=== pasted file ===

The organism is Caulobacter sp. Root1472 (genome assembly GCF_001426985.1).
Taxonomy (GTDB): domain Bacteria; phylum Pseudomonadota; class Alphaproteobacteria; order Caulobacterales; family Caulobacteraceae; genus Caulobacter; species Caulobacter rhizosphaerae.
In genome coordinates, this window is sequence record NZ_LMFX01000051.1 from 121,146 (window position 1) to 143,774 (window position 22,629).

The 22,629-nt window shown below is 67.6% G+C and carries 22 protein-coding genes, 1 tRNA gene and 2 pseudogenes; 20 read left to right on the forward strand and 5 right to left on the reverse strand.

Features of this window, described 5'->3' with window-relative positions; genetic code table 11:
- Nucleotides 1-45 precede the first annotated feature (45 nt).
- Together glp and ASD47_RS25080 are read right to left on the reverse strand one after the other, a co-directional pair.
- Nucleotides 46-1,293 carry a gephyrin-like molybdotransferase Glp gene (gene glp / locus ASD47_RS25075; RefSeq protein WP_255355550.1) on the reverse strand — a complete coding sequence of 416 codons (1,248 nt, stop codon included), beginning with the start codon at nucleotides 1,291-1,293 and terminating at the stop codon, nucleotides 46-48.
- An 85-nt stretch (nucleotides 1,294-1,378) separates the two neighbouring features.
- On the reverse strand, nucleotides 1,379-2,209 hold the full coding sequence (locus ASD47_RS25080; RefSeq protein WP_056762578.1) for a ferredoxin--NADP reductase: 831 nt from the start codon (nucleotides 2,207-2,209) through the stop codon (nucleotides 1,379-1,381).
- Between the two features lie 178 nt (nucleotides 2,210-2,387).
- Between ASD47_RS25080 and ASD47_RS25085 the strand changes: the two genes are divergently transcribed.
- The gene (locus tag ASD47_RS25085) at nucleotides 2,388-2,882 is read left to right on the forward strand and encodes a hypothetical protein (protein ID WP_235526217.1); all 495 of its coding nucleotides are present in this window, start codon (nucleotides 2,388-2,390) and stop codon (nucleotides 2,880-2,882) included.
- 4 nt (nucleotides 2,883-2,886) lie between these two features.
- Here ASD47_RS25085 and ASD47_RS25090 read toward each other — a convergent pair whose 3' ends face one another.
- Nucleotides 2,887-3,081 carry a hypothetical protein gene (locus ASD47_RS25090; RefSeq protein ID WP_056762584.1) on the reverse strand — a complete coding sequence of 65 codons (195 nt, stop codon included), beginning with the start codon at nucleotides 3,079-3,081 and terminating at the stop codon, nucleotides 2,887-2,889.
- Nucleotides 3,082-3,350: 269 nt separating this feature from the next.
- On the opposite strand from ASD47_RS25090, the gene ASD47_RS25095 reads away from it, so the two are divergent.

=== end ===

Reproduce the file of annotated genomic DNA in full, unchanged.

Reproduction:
The organism is Caulobacter sp. Root1472 (genome assembly GCF_001426985.1).
Taxonomy (GTDB): domain Bacteria; phylum Pseudomonadota; class Alphaproteobacteria; order Caulobacterales; family Caulobacteraceae; genus Caulobacter; species Caulobacter rhizosphaerae.
In genome coordinates, this window is sequence record NZ_LMFX01000051.1 from 121,146 (window position 1) to 143,774 (window position 22,629).

The 22,629-nt window shown below is 67.6% G+C and carries 22 protein-coding genes, 1 tRNA gene and 2 pseudogenes; 20 read left to right on the forward strand and 5 right to left on the reverse strand.

Features of this window, described 5'->3' with window-relative positions; genetic code table 11:
- Nucleotides 1-45 precede the first annotated feature (45 nt).
- Together glp and ASD47_RS25080 are read right to left on the reverse strand one after the other, a co-directional pair.
- Nucleotides 46-1,293 carry a gephyrin-like molybdotransferase Glp gene (gene glp / locus ASD47_RS25075; RefSeq protein WP_255355550.1) on the reverse strand — a complete coding sequence of 416 codons (1,248 nt, stop codon included), beginning with the start codon at nucleotides 1,291-1,293 and terminating at the stop codon, nucleotides 46-48.
- An 85-nt stretch (nucleotides 1,294-1,378) separates the two neighbouring features.
- On the reverse strand, nucleotides 1,379-2,209 hold the full coding sequence (locus ASD47_RS25080; RefSeq protein WP_056762578.1) for a ferredoxin--NADP reductase: 831 nt from the start codon (nucleotides 2,207-2,209) through the stop codon (nucleotides 1,379-1,381).
- Between the two features lie 178 nt (nucleotides 2,210-2,387).
- Between ASD47_RS25080 and ASD47_RS25085 the strand changes: the two genes are divergently transcribed.
- The gene (locus tag ASD47_RS25085) at nucleotides 2,388-2,882 is read left to right on the forward strand and encodes a hypothetical protein (protein ID WP_235526217.1); all 495 of its coding nucleotides are present in this window, start codon (nucleotides 2,388-2,390) and stop codon (nucleotides 2,880-2,882) included.
- 4 nt (nucleotides 2,883-2,886) lie between these two features.
- Here ASD47_RS25085 and ASD47_RS25090 read toward each other — a convergent pair whose 3' ends face one another.
- Nucleotides 2,887-3,081 carry a hypothetical protein gene (locus ASD47_RS25090; RefSeq protein ID WP_056762584.1) on the reverse strand — a complete coding sequence of 65 codons (195 nt, stop codon included), beginning with the start codon at nucleotides 3,079-3,081 and terminating at the stop codon, nucleotides 2,887-2,889.
- Nucleotides 3,082-3,350: 269 nt separating this feature from the next.
- On the opposite strand from ASD47_RS25090, the gene ASD47_RS25095 reads away from it, so the two are divergent.